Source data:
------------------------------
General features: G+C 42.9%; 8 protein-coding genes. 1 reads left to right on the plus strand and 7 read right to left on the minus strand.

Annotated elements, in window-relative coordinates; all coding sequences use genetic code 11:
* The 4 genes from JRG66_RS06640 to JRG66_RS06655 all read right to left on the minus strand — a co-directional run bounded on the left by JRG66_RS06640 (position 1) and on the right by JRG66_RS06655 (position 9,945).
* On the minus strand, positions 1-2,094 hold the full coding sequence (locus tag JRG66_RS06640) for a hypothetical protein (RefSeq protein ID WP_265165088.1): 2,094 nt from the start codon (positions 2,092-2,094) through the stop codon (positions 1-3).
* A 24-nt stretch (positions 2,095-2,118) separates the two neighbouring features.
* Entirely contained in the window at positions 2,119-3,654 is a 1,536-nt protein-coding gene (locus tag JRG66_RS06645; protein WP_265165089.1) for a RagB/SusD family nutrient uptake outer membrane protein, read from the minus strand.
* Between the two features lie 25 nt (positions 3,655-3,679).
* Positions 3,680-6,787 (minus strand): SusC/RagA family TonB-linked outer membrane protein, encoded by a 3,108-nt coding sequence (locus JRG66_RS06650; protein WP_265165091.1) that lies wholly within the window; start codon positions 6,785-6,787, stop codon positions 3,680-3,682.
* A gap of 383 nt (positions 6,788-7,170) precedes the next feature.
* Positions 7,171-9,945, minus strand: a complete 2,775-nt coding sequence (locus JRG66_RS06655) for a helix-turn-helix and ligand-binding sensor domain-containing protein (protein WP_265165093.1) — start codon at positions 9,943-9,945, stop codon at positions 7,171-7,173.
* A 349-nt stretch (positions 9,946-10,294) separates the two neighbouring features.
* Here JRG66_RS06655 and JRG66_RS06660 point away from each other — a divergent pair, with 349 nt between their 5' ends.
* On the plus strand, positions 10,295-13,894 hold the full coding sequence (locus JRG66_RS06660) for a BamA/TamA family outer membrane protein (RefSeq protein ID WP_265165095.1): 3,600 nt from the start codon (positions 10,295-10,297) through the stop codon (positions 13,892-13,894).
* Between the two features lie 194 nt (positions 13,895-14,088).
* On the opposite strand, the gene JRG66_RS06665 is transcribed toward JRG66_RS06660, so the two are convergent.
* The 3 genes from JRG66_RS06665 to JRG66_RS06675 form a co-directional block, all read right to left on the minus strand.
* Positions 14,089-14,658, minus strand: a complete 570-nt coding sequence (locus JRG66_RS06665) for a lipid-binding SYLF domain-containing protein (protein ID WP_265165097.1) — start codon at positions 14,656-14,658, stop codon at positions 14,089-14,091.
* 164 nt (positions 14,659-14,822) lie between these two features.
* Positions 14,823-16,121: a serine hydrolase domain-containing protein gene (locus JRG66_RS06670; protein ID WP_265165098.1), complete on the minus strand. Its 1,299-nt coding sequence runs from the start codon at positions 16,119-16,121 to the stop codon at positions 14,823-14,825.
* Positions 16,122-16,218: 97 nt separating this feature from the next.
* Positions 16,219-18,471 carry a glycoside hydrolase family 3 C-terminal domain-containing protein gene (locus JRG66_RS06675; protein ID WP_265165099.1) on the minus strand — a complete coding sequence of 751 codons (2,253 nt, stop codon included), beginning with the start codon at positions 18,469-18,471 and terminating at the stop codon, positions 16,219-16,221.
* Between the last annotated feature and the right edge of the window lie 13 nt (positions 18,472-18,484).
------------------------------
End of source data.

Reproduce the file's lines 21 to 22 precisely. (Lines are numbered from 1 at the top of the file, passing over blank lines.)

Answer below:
* Positions 16,219-18,471 carry a glycoside hydrolase family 3 C-terminal domain-containing protein gene (locus JRG66_RS06675; protein ID WP_265165099.1) on the minus strand — a complete coding sequence of 751 codons (2,253 nt, stop codon included), beginning with the start codon at positions 18,469-18,471 and terminating at the stop codon, positions 16,219-16,221.
* Between the last annotated feature and the right edge of the window lie 13 nt (positions 18,472-18,484).